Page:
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Last Updated: Friday, 20 July 2007, 11:18 GMT 12:18 UK
Saturn's 60th moon is discovered
New Saturnian moon (Nasa/JPL/Space Science Institute)
The new moon could be related to Methone and Pallene

A new moon has been discovered orbiting Saturn - bringing the planet's latest moon tally up to 60.

The body was spotted in a series of images taken by cameras onboard the Cassini spacecraft.

Initial calculations suggest the moon is about 2km-wide (1.2 miles) and its orbit sits between those of two other Saturnian moons, Methone and Pallene.

The Cassini Imaging Team, who found the object, said Saturn's moon count could rise further still.

New family

The moon appears as a dim speck in images taken by the Cassini probe's wide-angle camera on 30 May 2007.

The Saturnian system continues to amaze and intrigue us with many hidden treasures being discovered the more closely we look
Professor Carl Murray

Professor Carl Murray, a Cassini Imaging Team scientist from Queen Mary, University of London (QMUL), said: "After initially detecting this extremely faint object, we carried out an exhaustive search of all Cassini images to date and were able to find further detections."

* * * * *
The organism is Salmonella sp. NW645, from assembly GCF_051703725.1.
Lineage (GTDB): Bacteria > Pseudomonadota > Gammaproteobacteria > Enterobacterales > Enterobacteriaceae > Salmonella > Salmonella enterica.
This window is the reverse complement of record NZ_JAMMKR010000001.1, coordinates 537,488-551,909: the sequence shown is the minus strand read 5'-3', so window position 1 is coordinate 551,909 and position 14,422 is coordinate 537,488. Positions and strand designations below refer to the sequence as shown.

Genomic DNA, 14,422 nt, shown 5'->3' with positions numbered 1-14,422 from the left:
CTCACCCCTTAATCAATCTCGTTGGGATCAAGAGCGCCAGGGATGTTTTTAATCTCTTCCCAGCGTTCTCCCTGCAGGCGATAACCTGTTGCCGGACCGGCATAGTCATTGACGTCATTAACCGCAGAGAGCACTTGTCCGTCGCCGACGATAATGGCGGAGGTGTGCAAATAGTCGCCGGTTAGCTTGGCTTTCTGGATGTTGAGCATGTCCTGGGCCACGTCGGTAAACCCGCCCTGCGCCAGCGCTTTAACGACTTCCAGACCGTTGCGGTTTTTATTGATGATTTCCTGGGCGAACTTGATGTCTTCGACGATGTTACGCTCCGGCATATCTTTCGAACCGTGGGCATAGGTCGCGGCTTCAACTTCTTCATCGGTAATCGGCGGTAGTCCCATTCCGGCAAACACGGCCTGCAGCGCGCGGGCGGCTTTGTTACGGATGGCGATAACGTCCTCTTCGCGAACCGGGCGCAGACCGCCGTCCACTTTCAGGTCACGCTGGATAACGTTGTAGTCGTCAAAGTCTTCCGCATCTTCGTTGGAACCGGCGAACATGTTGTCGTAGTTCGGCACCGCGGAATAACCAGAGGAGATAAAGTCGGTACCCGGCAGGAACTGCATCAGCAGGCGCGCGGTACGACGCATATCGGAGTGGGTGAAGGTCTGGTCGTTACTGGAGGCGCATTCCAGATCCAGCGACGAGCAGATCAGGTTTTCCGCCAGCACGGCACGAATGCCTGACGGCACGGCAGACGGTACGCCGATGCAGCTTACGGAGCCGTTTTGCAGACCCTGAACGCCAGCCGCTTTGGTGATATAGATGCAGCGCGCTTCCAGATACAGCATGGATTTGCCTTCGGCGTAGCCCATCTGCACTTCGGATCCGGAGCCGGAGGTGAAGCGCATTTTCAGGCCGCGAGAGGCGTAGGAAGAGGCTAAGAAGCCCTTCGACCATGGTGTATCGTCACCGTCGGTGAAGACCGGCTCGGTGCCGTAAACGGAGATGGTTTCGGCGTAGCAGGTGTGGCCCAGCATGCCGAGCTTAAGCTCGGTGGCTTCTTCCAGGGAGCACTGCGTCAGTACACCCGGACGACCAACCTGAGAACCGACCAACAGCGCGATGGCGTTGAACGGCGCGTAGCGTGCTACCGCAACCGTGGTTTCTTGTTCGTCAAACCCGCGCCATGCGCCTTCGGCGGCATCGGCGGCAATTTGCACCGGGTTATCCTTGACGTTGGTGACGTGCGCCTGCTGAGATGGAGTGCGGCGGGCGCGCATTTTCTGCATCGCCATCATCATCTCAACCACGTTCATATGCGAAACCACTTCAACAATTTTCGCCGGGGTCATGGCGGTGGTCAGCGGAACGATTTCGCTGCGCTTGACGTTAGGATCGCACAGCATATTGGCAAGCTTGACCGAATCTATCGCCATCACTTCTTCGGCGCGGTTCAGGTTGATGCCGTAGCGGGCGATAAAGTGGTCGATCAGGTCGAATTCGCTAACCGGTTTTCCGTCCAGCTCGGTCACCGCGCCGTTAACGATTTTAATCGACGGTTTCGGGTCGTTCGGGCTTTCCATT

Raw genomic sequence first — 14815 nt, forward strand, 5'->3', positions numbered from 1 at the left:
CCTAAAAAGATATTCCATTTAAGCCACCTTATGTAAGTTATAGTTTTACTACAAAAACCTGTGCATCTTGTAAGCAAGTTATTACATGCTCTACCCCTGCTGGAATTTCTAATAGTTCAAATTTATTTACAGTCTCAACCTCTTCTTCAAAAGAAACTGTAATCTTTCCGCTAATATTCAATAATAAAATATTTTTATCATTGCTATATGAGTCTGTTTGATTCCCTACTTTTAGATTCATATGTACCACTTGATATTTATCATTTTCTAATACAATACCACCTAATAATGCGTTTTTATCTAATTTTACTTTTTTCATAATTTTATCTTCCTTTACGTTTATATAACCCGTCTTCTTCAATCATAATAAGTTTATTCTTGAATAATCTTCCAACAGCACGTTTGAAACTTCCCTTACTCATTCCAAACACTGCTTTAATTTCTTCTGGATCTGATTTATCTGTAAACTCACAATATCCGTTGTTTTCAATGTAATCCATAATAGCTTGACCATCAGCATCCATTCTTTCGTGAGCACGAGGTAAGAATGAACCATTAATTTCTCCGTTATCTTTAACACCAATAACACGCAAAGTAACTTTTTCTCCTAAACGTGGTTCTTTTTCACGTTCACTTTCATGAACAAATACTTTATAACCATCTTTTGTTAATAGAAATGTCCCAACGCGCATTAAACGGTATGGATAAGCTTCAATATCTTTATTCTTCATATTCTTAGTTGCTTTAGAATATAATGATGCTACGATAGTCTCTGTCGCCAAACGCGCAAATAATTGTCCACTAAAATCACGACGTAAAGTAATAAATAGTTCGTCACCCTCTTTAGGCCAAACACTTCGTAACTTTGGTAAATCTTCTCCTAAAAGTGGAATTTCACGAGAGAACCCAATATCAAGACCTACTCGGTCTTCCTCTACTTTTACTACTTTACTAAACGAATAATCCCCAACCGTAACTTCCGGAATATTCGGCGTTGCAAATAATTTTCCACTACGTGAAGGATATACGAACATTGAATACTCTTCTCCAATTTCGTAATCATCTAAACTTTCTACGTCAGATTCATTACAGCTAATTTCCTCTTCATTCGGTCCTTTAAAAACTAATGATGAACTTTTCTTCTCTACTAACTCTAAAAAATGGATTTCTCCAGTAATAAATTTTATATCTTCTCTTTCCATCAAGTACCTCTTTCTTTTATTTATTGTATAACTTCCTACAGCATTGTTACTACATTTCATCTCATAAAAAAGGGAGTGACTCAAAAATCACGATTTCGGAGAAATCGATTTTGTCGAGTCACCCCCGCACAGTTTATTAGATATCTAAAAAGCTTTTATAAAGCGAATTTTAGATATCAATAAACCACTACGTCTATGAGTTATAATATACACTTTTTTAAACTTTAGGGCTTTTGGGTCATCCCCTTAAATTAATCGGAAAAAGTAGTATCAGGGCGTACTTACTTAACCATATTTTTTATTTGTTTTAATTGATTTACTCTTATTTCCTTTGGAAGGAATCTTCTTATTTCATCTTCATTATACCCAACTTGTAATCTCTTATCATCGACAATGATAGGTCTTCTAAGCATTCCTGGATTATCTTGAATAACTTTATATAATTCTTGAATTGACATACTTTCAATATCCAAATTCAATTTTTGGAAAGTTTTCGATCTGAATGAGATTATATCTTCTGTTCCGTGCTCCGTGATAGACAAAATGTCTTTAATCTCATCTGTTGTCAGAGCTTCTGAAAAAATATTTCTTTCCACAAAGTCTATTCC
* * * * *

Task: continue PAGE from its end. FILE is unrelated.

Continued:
It is thought, like many of Saturn's other moons, to be mostly made up of ice and rock.

The body's proximity to Methone and Pallene suggests the three satellites may constitute a family of moons.

"Naturally we are going to use Cassini's cameras to search for additional family members," added Professor Murray.

The moon, currently dubbed Frank by the scientists who discovered it, has yet to be officially named. This decision will be taken by the International Astronomical Union.

Professor Murray said: "The Saturnian system continues to amaze and intrigue us with many hidden treasures being discovered the more closely we look."

'Epic journey'

The Cassini-Huygens mission, a collaboration between the US space agency (Nasa), the European Space Agency (Esa) and the Italian Space Agency (ASI), set off on its mission to explore Saturnian system in 1997.

The Cassini space probe arrived at its destination in 2004, while the Huygens probe, initially carried onboard Cassini, landed on Saturn's largest moon, Titan, in 2005.

Professor Keith Mason, chief executive of the UK's Science and Technology Facilities Council (STFC), said: "It is amazing to think that when Cassini embarked upon its epic journey to Saturn in 1997, we only knew about 18 of its moons.

"Since then, through observations from ground based telescopes and the Cassini spacecraft, a further 42 have been identified."

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